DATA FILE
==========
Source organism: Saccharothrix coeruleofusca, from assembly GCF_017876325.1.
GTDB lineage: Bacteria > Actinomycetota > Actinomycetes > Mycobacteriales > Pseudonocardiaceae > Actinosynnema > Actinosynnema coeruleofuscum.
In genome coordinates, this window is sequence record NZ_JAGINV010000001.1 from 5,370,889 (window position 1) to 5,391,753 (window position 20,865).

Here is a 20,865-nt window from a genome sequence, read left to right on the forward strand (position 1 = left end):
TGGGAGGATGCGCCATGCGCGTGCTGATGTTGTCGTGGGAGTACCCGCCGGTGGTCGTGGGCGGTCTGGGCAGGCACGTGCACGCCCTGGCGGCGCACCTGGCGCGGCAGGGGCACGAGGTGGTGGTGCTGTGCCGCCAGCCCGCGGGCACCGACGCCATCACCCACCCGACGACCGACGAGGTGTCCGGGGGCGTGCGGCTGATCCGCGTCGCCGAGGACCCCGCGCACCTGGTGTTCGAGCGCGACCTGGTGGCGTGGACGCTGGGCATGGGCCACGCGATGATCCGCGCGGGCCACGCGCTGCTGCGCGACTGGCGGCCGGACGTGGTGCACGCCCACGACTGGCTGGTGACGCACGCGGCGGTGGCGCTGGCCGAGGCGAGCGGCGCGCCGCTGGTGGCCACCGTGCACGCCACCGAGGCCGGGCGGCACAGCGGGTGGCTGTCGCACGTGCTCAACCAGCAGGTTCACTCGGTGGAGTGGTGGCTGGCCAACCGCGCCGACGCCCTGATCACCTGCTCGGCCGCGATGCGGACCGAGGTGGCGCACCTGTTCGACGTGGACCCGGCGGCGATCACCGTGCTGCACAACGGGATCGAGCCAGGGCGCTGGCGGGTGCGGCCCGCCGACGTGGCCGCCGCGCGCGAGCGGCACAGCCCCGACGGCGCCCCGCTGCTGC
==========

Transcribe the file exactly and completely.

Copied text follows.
Source organism: Saccharothrix coeruleofusca, from assembly GCF_017876325.1.
GTDB lineage: Bacteria > Actinomycetota > Actinomycetes > Mycobacteriales > Pseudonocardiaceae > Actinosynnema > Actinosynnema coeruleofuscum.
In genome coordinates, this window is sequence record NZ_JAGINV010000001.1 from 5,370,889 (window position 1) to 5,391,753 (window position 20,865).

Here is a 20,865-nt window from a genome sequence, read left to right on the forward strand (position 1 = left end):
TGGGAGGATGCGCCATGCGCGTGCTGATGTTGTCGTGGGAGTACCCGCCGGTGGTCGTGGGCGGTCTGGGCAGGCACGTGCACGCCCTGGCGGCGCACCTGGCGCGGCAGGGGCACGAGGTGGTGGTGCTGTGCCGCCAGCCCGCGGGCACCGACGCCATCACCCACCCGACGACCGACGAGGTGTCCGGGGGCGTGCGGCTGATCCGCGTCGCCGAGGACCCCGCGCACCTGGTGTTCGAGCGCGACCTGGTGGCGTGGACGCTGGGCATGGGCCACGCGATGATCCGCGCGGGCCACGCGCTGCTGCGCGACTGGCGGCCGGACGTGGTGCACGCCCACGACTGGCTGGTGACGCACGCGGCGGTGGCGCTGGCCGAGGCGAGCGGCGCGCCGCTGGTGGCCACCGTGCACGCCACCGAGGCCGGGCGGCACAGCGGGTGGCTGTCGCACGTGCTCAACCAGCAGGTTCACTCGGTGGAGTGGTGGCTGGCCAACCGCGCCGACGCCCTGATCACCTGCTCGGCCGCGATGCGGACCGAGGTGGCGCACCTGTTCGACGTGGACCCGGCGGCGATCACCGTGCTGCACAACGGGATCGAGCCAGGGCGCTGGCGGGTGCGGCCCGCCGACGTGGCCGCCGCGCGCGAGCGGCACAGCCCCGACGGCGCCCCGCTGCTGC